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Quartz Daily Brief—Asia edition—smart EU cars, ConocoPhillips cuts, White House 2.0, Japanese speed dating

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What to watch for today

The US Federal Reserve speaks. It’s going to publish fresh economic forecasts, some hints about when it will raise short-term interest rates, and a policy statement that will influence how investors think about the future.

Lufthansa pilots go on strike. Short and medium range flights are going to be affected. The pilots union wants its members to continue to be able to retire at 55 with 60% of their pay. They also say younger pilots have inferior working conditions.

Even more of Alibaba shares can be traded. 437 million shares—roughly 18% of the company—emerge from the 180 day lock up period that was imposed as part of the Chinese firm’s September 2014 public offering. About a quarter of those will still have restrictions placed on them due to employee policy.

Exxon’s CEO pays Russia a visit. Rex Tillerson is allegedly visiting Moscow to meet with state oil producer Rosneft and government officials to discuss ongoing sanctions and land holdings. BP owns a 20% stake in Rosneft.

Toyota tackles wage increases. Management will meet with union officials to offer employees a 4,000 yen ($33) raise, one third less than the 6,000 yen ($50) workers had requested. Japanese prime minister Shinzo Abe has been urging the country’s firms to raise wages.

While you were sleeping

European cars will soon automatically report accidents. Officials have decided that beginning in March 2018, new cars have to have the capability to reach emergency services should an accident occur. Cars will send their exact location to first responders automatically or when someone presses a button. Tracking will be in “sleep mode” during regular usage.

Facebook started letting you send your friends money. But only in the US. And both of you need to be using Facebook Messenger. Once a transaction is complete, the sender will immediately have funds withdrawn from their selected Visa or MasterCard. The receiver will have to wait several business days.

ConocoPhillips cut spending—again. With the price of oil hitting six year lows, it’s inevitable that companies will pony up less money to dig fresh crude out of the ground. Previously, ConocoPhillips shaved $2 billion off its 2015 spending plans. Now the company says it’s going to cut another $5.5 billion (paywall) going into 2017.

There’s going to be a new White House—kind of. The US Secret Service—whose reputation is in tatters after numerous recent security lapses—wants $8 million to build a replica (paywall) in Maryland of president Barack Obama’s residence to better train its agents. Currently, a not-to-scale model of the front grounds is used in training.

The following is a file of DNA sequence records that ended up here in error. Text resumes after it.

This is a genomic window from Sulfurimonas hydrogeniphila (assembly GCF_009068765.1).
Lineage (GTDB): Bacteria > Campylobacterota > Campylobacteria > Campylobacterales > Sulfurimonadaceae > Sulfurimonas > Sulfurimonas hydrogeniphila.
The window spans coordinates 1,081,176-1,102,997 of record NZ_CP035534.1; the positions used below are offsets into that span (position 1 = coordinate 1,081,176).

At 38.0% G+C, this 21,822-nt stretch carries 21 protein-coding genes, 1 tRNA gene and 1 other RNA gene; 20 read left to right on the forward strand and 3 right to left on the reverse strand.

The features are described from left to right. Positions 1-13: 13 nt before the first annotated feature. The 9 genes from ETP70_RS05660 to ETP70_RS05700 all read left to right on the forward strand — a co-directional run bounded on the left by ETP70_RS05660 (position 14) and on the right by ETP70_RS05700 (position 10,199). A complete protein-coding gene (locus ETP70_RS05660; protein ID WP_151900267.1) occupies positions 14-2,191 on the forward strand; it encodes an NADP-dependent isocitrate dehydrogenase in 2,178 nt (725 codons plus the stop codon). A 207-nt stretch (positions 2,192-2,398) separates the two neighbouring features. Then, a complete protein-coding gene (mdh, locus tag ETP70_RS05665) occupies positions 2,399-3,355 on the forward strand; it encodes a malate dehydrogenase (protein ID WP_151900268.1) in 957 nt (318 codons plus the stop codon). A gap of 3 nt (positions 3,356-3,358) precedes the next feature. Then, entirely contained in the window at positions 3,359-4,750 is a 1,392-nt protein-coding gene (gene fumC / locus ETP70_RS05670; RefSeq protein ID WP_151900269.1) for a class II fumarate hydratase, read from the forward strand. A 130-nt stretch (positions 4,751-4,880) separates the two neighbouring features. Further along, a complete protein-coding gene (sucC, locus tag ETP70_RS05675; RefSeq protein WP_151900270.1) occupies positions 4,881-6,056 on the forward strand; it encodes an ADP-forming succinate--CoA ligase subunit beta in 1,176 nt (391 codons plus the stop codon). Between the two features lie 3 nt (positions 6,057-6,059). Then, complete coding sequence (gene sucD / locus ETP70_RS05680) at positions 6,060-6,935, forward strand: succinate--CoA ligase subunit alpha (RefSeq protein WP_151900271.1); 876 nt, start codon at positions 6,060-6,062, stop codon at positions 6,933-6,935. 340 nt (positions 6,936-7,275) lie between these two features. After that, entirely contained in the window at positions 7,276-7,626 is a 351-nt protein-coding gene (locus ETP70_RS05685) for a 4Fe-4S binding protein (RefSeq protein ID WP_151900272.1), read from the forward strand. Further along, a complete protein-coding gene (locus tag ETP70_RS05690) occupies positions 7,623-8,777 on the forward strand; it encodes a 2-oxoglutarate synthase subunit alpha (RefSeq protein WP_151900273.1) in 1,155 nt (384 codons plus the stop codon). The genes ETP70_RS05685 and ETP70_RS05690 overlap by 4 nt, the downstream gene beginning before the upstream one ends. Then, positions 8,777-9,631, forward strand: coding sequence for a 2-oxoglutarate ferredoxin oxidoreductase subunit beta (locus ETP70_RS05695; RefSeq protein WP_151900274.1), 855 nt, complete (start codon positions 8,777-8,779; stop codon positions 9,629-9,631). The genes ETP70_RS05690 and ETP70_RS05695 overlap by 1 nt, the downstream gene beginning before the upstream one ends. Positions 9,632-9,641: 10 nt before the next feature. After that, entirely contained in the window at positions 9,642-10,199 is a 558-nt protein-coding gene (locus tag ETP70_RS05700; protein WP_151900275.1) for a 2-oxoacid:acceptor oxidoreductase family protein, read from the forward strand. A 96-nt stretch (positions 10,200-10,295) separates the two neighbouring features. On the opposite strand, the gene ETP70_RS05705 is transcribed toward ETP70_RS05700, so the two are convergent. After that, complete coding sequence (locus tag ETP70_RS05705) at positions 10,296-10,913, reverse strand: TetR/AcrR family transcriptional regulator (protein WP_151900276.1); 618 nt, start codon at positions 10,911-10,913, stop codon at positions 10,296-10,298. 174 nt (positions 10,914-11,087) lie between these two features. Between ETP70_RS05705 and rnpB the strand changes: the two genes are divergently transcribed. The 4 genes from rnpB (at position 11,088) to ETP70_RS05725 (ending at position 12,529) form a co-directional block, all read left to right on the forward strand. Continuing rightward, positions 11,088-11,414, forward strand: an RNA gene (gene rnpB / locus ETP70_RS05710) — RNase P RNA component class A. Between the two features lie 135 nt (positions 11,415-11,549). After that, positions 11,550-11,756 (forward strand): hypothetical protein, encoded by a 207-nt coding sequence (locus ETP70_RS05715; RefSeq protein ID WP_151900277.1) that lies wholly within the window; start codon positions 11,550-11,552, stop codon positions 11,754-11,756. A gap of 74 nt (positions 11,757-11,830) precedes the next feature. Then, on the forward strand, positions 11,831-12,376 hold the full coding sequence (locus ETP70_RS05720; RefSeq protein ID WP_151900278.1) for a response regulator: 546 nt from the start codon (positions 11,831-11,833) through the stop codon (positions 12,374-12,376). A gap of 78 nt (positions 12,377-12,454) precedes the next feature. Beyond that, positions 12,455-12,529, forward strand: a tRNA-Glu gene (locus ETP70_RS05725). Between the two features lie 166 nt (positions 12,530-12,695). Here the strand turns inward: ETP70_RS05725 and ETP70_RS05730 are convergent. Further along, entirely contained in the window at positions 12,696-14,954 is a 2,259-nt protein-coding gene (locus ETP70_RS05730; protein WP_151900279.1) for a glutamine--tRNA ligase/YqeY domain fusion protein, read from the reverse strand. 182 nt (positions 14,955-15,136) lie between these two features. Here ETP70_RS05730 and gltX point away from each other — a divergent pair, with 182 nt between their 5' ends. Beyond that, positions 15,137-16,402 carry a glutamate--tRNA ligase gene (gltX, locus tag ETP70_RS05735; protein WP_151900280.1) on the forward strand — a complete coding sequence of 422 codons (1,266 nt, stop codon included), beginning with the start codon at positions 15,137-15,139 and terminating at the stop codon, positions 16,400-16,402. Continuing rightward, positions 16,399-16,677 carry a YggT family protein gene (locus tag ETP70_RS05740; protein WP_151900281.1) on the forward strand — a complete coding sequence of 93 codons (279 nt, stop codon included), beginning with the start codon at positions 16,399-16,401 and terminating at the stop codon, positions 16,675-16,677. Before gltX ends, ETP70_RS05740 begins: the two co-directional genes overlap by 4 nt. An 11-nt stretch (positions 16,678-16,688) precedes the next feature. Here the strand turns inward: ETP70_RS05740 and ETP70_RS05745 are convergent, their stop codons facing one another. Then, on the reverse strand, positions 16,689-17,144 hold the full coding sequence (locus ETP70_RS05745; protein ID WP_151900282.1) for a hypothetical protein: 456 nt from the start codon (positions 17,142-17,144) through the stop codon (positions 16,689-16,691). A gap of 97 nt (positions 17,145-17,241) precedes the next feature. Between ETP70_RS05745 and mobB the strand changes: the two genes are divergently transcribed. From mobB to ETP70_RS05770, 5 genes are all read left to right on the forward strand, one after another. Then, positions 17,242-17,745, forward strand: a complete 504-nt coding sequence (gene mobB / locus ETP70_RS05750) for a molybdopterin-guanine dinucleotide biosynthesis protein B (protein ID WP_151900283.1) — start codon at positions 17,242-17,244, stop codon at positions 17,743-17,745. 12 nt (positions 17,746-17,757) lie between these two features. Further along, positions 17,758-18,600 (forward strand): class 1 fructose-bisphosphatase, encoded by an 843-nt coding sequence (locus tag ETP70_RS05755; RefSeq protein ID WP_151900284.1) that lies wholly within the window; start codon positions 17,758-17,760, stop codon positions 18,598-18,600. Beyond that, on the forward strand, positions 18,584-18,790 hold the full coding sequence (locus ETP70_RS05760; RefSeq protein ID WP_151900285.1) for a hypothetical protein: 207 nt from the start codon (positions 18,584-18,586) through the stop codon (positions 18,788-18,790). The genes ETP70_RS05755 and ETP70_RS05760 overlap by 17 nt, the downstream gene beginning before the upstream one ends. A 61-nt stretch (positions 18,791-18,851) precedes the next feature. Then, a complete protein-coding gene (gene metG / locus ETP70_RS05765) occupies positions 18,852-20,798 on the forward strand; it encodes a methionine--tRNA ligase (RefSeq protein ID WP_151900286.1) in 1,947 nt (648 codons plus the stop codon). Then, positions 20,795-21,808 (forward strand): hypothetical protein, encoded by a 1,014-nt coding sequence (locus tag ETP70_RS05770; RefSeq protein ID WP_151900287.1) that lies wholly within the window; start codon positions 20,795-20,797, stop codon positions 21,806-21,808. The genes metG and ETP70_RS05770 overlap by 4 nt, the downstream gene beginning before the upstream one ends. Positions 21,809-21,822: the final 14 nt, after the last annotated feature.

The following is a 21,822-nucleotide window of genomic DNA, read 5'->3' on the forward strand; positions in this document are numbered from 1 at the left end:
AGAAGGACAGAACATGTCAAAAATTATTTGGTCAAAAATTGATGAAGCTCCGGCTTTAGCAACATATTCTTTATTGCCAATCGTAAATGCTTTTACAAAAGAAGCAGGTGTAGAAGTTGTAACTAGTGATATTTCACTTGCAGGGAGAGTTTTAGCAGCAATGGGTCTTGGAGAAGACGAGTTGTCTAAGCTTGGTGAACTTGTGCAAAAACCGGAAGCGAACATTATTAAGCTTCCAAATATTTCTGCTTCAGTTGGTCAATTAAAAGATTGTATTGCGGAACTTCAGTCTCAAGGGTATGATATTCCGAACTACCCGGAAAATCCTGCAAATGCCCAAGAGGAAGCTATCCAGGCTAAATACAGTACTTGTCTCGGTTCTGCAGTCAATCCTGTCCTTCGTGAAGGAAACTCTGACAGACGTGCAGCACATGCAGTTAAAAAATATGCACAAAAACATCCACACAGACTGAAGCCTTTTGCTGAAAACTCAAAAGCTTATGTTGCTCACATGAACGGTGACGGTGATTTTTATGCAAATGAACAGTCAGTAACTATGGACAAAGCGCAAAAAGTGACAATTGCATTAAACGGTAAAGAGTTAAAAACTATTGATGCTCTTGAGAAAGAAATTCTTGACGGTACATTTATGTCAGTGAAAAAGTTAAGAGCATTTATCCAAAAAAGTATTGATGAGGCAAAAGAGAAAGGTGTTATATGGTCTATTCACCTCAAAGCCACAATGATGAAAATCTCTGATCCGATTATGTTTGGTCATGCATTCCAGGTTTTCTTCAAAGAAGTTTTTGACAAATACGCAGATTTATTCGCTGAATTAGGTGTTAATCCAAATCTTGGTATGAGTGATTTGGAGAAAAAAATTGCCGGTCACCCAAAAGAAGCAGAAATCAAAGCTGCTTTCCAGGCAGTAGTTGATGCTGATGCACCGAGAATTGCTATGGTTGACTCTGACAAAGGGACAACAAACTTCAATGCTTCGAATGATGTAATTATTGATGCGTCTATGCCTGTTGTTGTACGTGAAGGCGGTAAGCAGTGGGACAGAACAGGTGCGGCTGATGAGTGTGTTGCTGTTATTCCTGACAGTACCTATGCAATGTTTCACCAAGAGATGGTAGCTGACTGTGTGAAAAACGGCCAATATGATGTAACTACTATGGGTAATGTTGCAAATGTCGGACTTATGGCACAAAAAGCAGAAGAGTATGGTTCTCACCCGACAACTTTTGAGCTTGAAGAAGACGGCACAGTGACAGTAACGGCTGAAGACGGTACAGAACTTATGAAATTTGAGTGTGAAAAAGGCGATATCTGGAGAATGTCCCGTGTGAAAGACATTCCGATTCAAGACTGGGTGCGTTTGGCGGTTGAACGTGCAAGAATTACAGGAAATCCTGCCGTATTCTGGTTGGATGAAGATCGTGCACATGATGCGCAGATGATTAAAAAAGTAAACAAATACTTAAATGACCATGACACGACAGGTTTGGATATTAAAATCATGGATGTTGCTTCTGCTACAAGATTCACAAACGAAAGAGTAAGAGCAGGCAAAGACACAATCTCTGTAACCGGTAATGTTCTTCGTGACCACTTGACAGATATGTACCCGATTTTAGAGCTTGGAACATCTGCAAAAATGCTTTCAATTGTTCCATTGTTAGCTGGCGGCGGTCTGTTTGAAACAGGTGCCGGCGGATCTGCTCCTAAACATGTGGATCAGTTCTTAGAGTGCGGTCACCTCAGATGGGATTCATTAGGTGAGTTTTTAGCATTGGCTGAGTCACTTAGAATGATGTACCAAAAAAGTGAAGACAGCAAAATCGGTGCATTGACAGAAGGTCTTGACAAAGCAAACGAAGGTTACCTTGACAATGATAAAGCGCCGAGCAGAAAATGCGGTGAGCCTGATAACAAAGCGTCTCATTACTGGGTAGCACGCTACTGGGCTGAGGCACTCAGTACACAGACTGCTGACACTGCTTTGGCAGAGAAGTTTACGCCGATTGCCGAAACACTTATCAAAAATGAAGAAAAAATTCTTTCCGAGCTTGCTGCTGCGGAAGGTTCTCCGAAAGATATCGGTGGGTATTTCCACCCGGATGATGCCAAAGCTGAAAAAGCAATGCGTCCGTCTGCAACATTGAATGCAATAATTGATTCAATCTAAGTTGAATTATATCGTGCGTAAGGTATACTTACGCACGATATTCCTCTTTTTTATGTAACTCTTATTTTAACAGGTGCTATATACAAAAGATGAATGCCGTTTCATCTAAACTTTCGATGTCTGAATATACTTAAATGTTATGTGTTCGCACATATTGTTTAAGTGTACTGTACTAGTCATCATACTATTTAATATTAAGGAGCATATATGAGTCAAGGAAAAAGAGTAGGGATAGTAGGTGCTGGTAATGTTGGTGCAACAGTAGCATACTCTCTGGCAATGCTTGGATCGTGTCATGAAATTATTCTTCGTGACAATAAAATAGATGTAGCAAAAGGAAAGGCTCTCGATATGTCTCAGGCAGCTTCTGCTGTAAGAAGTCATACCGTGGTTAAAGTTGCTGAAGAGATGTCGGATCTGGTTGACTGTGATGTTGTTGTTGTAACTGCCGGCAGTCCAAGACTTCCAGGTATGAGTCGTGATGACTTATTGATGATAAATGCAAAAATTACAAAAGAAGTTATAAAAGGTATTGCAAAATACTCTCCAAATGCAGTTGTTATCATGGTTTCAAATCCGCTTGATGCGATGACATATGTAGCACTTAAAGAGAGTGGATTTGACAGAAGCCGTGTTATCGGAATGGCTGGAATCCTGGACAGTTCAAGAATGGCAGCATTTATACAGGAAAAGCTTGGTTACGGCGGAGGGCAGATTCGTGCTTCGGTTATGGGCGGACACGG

Microsoft’s wearable finally got a wide rollout. The Microsoft Band—pitched as a fitness tracker that also shows you your phone’s notifications—used to be a Microsoft Store exclusive. The problem with that strategy is there aren’t that many of them. The company is fixing that with a partnership with Amazon and brick-and-mortar sellers Best Buy and Target. It’s also headed to the UK.

Quartz obsession interlude

Tim Fernholz on this fall’s newest sensation. “While you can always find next season’s most cutting-edge looks in Manhattan’s Garment District, the most futuristic outerwear in New York City wasn’t on the runways during the recent Fashion Week. Rather, it’s to be found in a small studio in Brooklyn, where an émigré Russian engineer and a US-born artist are making the ultimate in bespoke couture—the space suit—into a fast-fashion product, one-size-fits-all.” Read more here.

Matters of debate

Submarines will soon be obsolete. The advanced vessels—designed with ever increasing sophistication since the Cold War—could be replaced by underwater drones.

It’s the government’s job to make people healthy. It’s well understood that most health issues are diet-related, so the government should legislate better nutrition.

Sex education needs to include pornography. Thanks to the internet, today’s young people are already looking at it—they need to learn it’s entertainment and not real life.

Hillary Clinton needs a democratic challenger. In becoming the face of her party, she’s also become the one who bears all the heat.

Grexit is inevitable. Money is flowing in and out of countries and banks in such a way that staying in the euro is simply unsustainable for Greece—and the currency union.

Surprising discoveries

Recalling memories may erase old ones. Your brain only has so much space, it seems, and researchers have discovered the human mind actively deletes old thoughts.

Japan’s local governments are hosting speed dating events. Not yet, but soon—policy makers are looking into ways to boost the nation’s birth rate.

Having a deep voice makes you attractive—if you’re a horse. Mares prefer stallions that can hit the lower octaves.

Your barista wants to ask you a few personal questions. And the internet is not impressed—the Twitterverse heaped scorn on Starbucks’ plan to have its employees talk to customers about race relations.

German is hard. 90% of Americans can’t spell Jägermeister and over 40% can’t even spell Budweiser.

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